Line Recomendations Of Lines For Sage SLT 9FT6 #6 Weight

andygrey

Well-known member
Points
48
Location
West Oxfordshire
Well, if you look at the BFCC senior distance records the 'can' ain't that big . . .

5wt - 138' 3" - 9.07g
7wt - 146' 6" - 11.99g
9wt - 148 3" - 15.55g

. . . 10ft over 4 line sizes in competition conditions.

Mr Normal Angler isn't going to guarantee himself extra distance by using a fly line that's 4 sizes larger and which weighs the same as a 10p piece more. We choose our line sizes to suit where, how and the the conditions within which we're fishing. Distance is only one variable and not reliant on weight.
The T38 record is 209' 8" - 38g shooting head.

This is obviously an extreme example but I'd argue that a shooting head line will probably give an average caster more distance.
 
Last edited:

speytime

Well-known member
Points
63
Location
West Lothian Scotland
Barrio slx and airflo 40+ are popular for a reason.
The extra weight makes them easy to cast further, weight also benificial when it's windy or your using bigger sized flies you can swap between spey and overhead casts.
I really don't see the need to stick rigidly to rod/line weights.

Al
 

andygrey

Well-known member
Points
48
Location
West Oxfordshire
The AFFTA ratings have become somewhat fluid over the years. One of the first examples of this was when Sage released the TCR and then Rio launched the Rio Grand to go with it. Essentially a line-weight heavier than stated for a rod that was also considerably faster than other rods for that line rating. Good distance caters can get the TCR to work with a matched rated line, but mere mortals struggled with the 'magic distance casting stick' unless it was 'overlined' or in this case used with a line more suitable to its actual action.
 

PaulD

Well-known member
Points
63
Location
South Northants
When I started along the GAIA qualification path I bought myself a 9ft, 5wt, TCR and yes, with some practice you can get the backing knot rattling up through the rod rings. However, for much of the GAIA syllabus, presentation, slack line casts etc, it's not a 'good tool' and as a fishing rod with a 5wt line it's 'orrible! It's a rod I rarely use these days except I sometimes use it with 35ft, 7wt shooting heads for a bit of bank fishing. I caught my PB brown with that combination (14lb) from Lechlade.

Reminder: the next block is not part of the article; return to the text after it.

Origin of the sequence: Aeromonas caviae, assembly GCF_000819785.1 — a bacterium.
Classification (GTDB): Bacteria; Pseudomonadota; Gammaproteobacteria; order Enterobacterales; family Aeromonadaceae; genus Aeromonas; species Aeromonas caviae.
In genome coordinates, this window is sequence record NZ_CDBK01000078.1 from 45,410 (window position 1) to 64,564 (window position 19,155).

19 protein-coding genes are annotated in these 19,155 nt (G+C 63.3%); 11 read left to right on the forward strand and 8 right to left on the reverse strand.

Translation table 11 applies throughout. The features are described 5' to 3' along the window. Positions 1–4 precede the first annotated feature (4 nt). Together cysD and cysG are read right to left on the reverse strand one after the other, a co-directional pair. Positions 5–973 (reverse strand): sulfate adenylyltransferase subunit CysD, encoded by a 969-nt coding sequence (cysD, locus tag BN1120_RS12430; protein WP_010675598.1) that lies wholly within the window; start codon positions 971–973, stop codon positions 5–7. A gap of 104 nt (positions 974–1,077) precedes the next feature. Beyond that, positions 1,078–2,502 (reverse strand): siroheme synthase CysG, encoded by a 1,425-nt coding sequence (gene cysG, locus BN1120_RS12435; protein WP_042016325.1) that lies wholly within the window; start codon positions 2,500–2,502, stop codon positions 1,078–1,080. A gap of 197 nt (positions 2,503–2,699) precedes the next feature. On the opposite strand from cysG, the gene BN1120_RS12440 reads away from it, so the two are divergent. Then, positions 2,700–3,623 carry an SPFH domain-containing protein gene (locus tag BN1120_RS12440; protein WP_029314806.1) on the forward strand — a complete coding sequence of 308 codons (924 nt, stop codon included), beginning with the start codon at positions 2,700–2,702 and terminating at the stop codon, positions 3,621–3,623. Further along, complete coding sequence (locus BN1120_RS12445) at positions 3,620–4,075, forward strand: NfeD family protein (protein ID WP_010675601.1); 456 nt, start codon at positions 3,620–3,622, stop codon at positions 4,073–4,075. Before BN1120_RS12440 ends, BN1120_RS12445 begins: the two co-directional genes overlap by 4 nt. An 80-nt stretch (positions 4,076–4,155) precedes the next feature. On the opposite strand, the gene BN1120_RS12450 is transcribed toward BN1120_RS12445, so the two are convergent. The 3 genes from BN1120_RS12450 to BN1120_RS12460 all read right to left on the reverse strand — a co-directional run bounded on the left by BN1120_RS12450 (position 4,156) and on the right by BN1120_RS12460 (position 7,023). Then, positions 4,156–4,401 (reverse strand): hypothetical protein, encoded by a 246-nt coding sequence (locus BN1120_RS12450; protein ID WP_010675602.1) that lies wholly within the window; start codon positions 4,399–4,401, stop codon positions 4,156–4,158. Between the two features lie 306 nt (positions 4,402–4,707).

boisker

Well-known member
Points
48
Location
Devon
Trouble is there is no recognised methodology or system for rod weights... it’s basically- make a rod, then the designer calls the line weight... the sage tcr in a 5w is more like a 6.5 if compared to the ccs classification... where as another rod builder, say a classic winston design, may produce a 5w rod that actually matches the ccs 5w range.
5w lines have a very specific range (admittedly fly line manufactures choose to ignore it, but at least you can check), whereas a rod is whatever the maker marked it up as.
 

andygrey

Well-known member
Points
48
Location
West Oxfordshire
When I started along the GAIA qualification path I bought myself a 9ft, 5wt, TCR and yes, with some practice you can get the backing knot rattling up through the rod rings. However, for much of the GAIA syllabus, presentation, slack line casts etc, it's not a 'good tool' and as a fishing rod with a 5wt line it's 'orrible! It's a rod I rarely use these days except I sometimes use it with 35ft, 7wt shooting heads for a bit of bank fishing. I caught my PB brown with that combination (14lb) from Lechlade.
I used a 6wt Z-Axis for my GAIC... still got it and use it regularly. I also have a GLoomis GLX (the original 2-piece) which was described by Paul Arden as 'one of the best rods ever made'. It's a tad softer than the equivalent TCR but still too damn fast for everything but distance casting with a matched line. I wheel it out occasionally when a client asks about the benefits of fast rods! After a few cast most just look at their feet and say 'Hmmmm....'.
 

PaulD

Well-known member
Points
63
Location
South Northants
I only use RIO lines for my Sage nowadays. RIO lines are made for Sage rods as they are the same company, so it makes a lot of sense to me.
As are Reddington Rods, also owned by Farbank Enterprises. Presumably, Shakespeare lines are made for Hardy rods as Shakespeare are also owned by Pure Fishing.
 

sewinbasher

Well-known member
Points
48
Location
North East Wales
Barrio slx and airflo 40+ are popular for a reason.
The extra weight makes them easy to cast further, weight also benificial when it's windy or your using bigger sized flies you can swap between spey and overhead casts.
I really don't see the need to stick rigidly to rod/line weights.

Al
The main problem with the 40+ is that they have a tendency to land like a sack of spuds! Useless for spooky fish!
 

andygrey

Well-known member
Points
48
Location
West Oxfordshire
I only use RIO lines for my Sage nowadays. RIO lines are made for Sage rods as they are the same company, so it makes a lot of sense to me.
That's fine if you like their lines, I use Rio for most of my saltwater fishing but never really got on with the freshwater range (apart from the old Trout LT). Plenty of people rave about the Rio Gold but I can't get on with it. I've tried it on several rods including 3 different Sage's but prefer a longer less aggressive head. It's horses for courses for lines and rods.
 

dave b

Well-known member
Points
48
Location
UK
Garry if banks behind limit the line you can aerialise the Wychwood Connect Rocket Taper isn't a bad line for stillwaters. It'll load the rod quickly and they seem to be correct to rating.

You can pick them up for just over £21 on ebay.
 

garrynic

Well-known member
Points
8
Thanks for all the replies guys
Seems to be a few divided opinions, but does make for some interesting reading
Cheers
 
Top